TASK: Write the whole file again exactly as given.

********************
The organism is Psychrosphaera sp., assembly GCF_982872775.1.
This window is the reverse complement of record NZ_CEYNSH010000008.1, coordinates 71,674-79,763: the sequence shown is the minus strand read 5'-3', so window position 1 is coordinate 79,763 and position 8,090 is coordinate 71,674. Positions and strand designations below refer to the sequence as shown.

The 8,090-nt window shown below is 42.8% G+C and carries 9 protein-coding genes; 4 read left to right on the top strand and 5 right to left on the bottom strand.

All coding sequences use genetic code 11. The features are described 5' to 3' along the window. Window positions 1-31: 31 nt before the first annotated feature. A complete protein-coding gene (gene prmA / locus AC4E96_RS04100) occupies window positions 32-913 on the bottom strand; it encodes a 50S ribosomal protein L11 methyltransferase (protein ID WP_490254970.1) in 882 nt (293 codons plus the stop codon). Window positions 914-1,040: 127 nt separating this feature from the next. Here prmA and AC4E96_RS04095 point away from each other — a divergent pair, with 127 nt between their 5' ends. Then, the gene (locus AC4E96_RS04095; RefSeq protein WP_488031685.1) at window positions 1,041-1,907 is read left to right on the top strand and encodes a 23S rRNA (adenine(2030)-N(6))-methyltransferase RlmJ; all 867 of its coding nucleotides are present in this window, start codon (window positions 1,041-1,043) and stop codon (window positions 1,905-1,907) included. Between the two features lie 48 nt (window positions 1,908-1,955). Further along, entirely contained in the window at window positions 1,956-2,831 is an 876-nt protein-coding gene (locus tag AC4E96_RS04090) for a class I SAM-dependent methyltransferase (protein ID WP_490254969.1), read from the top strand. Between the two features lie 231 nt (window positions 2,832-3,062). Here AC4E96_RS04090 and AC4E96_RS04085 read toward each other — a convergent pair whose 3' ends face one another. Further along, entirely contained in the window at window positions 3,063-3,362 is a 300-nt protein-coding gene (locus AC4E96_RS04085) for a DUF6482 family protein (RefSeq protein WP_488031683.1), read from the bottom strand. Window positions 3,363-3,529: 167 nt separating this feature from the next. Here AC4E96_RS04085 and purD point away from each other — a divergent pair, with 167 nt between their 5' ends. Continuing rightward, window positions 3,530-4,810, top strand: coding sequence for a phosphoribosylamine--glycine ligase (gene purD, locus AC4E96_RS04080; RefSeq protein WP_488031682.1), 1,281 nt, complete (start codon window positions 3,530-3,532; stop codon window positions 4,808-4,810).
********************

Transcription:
The organism is Psychrosphaera sp., assembly GCF_982872775.1.
This window is the reverse complement of record NZ_CEYNSH010000008.1, coordinates 71,674-79,763: the sequence shown is the minus strand read 5'-3', so window position 1 is coordinate 79,763 and position 8,090 is coordinate 71,674. Positions and strand designations below refer to the sequence as shown.

The 8,090-nt window shown below is 42.8% G+C and carries 9 protein-coding genes; 4 read left to right on the top strand and 5 right to left on the bottom strand.

All coding sequences use genetic code 11. The features are described 5' to 3' along the window. Window positions 1-31: 31 nt before the first annotated feature. A complete protein-coding gene (gene prmA / locus AC4E96_RS04100) occupies window positions 32-913 on the bottom strand; it encodes a 50S ribosomal protein L11 methyltransferase (protein ID WP_490254970.1) in 882 nt (293 codons plus the stop codon). Window positions 914-1,040: 127 nt separating this feature from the next. Here prmA and AC4E96_RS04095 point away from each other — a divergent pair, with 127 nt between their 5' ends. Then, the gene (locus AC4E96_RS04095; RefSeq protein WP_488031685.1) at window positions 1,041-1,907 is read left to right on the top strand and encodes a 23S rRNA (adenine(2030)-N(6))-methyltransferase RlmJ; all 867 of its coding nucleotides are present in this window, start codon (window positions 1,041-1,043) and stop codon (window positions 1,905-1,907) included. Between the two features lie 48 nt (window positions 1,908-1,955). Further along, entirely contained in the window at window positions 1,956-2,831 is an 876-nt protein-coding gene (locus tag AC4E96_RS04090) for a class I SAM-dependent methyltransferase (protein ID WP_490254969.1), read from the top strand. Between the two features lie 231 nt (window positions 2,832-3,062). Here AC4E96_RS04090 and AC4E96_RS04085 read toward each other — a convergent pair whose 3' ends face one another. Further along, entirely contained in the window at window positions 3,063-3,362 is a 300-nt protein-coding gene (locus AC4E96_RS04085) for a DUF6482 family protein (RefSeq protein WP_488031683.1), read from the bottom strand. Window positions 3,363-3,529: 167 nt separating this feature from the next. Here AC4E96_RS04085 and purD point away from each other — a divergent pair, with 167 nt between their 5' ends. Continuing rightward, window positions 3,530-4,810, top strand: coding sequence for a phosphoribosylamine--glycine ligase (gene purD, locus AC4E96_RS04080; RefSeq protein WP_488031682.1), 1,281 nt, complete (start codon window positions 3,530-3,532; stop codon window positions 4,808-4,810).